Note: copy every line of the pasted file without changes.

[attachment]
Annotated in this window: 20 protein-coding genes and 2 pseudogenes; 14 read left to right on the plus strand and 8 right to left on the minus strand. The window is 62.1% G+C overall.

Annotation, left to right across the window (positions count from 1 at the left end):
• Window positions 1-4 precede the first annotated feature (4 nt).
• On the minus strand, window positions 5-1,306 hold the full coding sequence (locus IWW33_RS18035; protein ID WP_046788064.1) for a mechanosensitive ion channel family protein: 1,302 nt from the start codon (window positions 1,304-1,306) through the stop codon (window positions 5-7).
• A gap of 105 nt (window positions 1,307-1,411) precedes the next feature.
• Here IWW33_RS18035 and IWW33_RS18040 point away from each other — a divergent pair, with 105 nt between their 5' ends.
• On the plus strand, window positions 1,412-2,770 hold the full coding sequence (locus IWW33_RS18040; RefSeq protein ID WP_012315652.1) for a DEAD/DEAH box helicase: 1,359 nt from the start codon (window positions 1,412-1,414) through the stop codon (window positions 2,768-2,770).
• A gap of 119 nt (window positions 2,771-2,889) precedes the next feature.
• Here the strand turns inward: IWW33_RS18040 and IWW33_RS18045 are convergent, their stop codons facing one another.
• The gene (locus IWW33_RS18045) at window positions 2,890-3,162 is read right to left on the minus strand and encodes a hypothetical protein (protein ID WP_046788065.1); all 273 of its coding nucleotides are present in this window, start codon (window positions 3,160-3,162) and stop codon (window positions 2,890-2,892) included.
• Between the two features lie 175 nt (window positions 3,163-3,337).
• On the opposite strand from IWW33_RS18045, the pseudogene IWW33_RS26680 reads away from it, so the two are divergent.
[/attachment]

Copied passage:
Annotated in this window: 20 protein-coding genes and 2 pseudogenes; 14 read left to right on the plus strand and 8 right to left on the minus strand. The window is 62.1% G+C overall.

Annotation, left to right across the window (positions count from 1 at the left end):
• Window positions 1-4 precede the first annotated feature (4 nt).
• On the minus strand, window positions 5-1,306 hold the full coding sequence (locus IWW33_RS18035; protein ID WP_046788064.1) for a mechanosensitive ion channel family protein: 1,302 nt from the start codon (window positions 1,304-1,306) through the stop codon (window positions 5-7).
• A gap of 105 nt (window positions 1,307-1,411) precedes the next feature.
• Here IWW33_RS18035 and IWW33_RS18040 point away from each other — a divergent pair, with 105 nt between their 5' ends.
• On the plus strand, window positions 1,412-2,770 hold the full coding sequence (locus IWW33_RS18040; RefSeq protein ID WP_012315652.1) for a DEAD/DEAH box helicase: 1,359 nt from the start codon (window positions 1,412-1,414) through the stop codon (window positions 2,768-2,770).
• A gap of 119 nt (window positions 2,771-2,889) precedes the next feature.
• Here the strand turns inward: IWW33_RS18040 and IWW33_RS18045 are convergent, their stop codons facing one another.
• The gene (locus IWW33_RS18045) at window positions 2,890-3,162 is read right to left on the minus strand and encodes a hypothetical protein (protein ID WP_046788065.1); all 273 of its coding nucleotides are present in this window, start codon (window positions 3,160-3,162) and stop codon (window positions 2,890-2,892) included.
• Between the two features lie 175 nt (window positions 3,163-3,337).
• On the opposite strand from IWW33_RS18045, the pseudogene IWW33_RS26680 reads away from it, so the two are divergent.